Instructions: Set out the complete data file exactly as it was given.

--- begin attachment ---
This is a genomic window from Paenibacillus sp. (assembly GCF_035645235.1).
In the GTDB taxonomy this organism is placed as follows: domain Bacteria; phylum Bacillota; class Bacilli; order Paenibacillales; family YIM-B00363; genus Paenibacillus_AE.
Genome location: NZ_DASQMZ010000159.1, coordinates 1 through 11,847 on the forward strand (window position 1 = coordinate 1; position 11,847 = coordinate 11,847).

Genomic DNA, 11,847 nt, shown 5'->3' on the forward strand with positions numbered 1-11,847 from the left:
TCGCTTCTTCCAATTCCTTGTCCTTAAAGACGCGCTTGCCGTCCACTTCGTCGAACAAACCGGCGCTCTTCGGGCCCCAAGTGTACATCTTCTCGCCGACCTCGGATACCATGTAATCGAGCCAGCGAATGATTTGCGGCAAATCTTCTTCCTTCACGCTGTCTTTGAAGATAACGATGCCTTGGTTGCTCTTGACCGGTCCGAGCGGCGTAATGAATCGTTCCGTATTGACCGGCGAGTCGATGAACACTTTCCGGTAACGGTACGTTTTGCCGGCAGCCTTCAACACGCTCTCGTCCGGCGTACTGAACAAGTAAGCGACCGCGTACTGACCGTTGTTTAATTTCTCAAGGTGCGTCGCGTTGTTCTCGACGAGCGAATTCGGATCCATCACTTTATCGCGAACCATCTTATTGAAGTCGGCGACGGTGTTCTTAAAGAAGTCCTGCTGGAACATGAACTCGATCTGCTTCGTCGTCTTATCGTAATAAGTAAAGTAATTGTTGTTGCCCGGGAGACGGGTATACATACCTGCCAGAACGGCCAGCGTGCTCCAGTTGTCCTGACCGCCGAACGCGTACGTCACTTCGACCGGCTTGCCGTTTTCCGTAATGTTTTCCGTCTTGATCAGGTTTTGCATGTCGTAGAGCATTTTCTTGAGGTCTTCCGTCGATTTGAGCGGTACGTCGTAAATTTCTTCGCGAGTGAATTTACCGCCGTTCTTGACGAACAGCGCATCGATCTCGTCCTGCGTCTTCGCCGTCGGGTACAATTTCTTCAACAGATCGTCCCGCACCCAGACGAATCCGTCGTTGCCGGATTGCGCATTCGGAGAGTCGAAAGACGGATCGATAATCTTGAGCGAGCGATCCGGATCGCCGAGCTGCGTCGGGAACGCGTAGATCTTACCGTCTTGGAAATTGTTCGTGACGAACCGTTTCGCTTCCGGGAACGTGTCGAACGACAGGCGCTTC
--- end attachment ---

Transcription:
This is a genomic window from Paenibacillus sp. (assembly GCF_035645235.1).
In the GTDB taxonomy this organism is placed as follows: domain Bacteria; phylum Bacillota; class Bacilli; order Paenibacillales; family YIM-B00363; genus Paenibacillus_AE.
Genome location: NZ_DASQMZ010000159.1, coordinates 1 through 11,847 on the forward strand (window position 1 = coordinate 1; position 11,847 = coordinate 11,847).

Genomic DNA, 11,847 nt, shown 5'->3' on the forward strand with positions numbered 1-11,847 from the left:
TCGCTTCTTCCAATTCCTTGTCCTTAAAGACGCGCTTGCCGTCCACTTCGTCGAACAAACCGGCGCTCTTCGGGCCCCAAGTGTACATCTTCTCGCCGACCTCGGATACCATGTAATCGAGCCAGCGAATGATTTGCGGCAAATCTTCTTCCTTCACGCTGTCTTTGAAGATAACGATGCCTTGGTTGCTCTTGACCGGTCCGAGCGGCGTAATGAATCGTTCCGTATTGACCGGCGAGTCGATGAACACTTTCCGGTAACGGTACGTTTTGCCGGCAGCCTTCAACACGCTCTCGTCCGGCGTACTGAACAAGTAAGCGACCGCGTACTGACCGTTGTTTAATTTCTCAAGGTGCGTCGCGTTGTTCTCGACGAGCGAATTCGGATCCATCACTTTATCGCGAACCATCTTATTGAAGTCGGCGACGGTGTTCTTAAAGAAGTCCTGCTGGAACATGAACTCGATCTGCTTCGTCGTCTTATCGTAATAAGTAAAGTAATTGTTGTTGCCCGGGAGACGGGTATACATACCTGCCAGAACGGCCAGCGTGCTCCAGTTGTCCTGACCGCCGAACGCGTACGTCACTTCGACCGGCTTGCCGTTTTCCGTAATGTTTTCCGTCTTGATCAGGTTTTGCATGTCGTAGAGCATTTTCTTGAGGTCTTCCGTCGATTTGAGCGGTACGTCGTAAATTTCTTCGCGAGTGAATTTACCGCCGTTCTTGACGAACAGCGCATCGATCTCGTCCTGCGTCTTCGCCGTCGGGTACAATTTCTTCAACAGATCGTCCCGCACCCAGACGAATCCGTCGTTGCCGGATTGCGCATTCGGAGAGTCGAAAGACGGATCGATAATCTTGAGCGAGCGATCCGGATCGCCGAGCTGCGTCGGGAACGCGTAGATCTTACCGTCTTGGAAATTGTTCGTGACGAACCGTTTCGCTTCCGGGAACGTGTCGAACGACAGGCGCTTC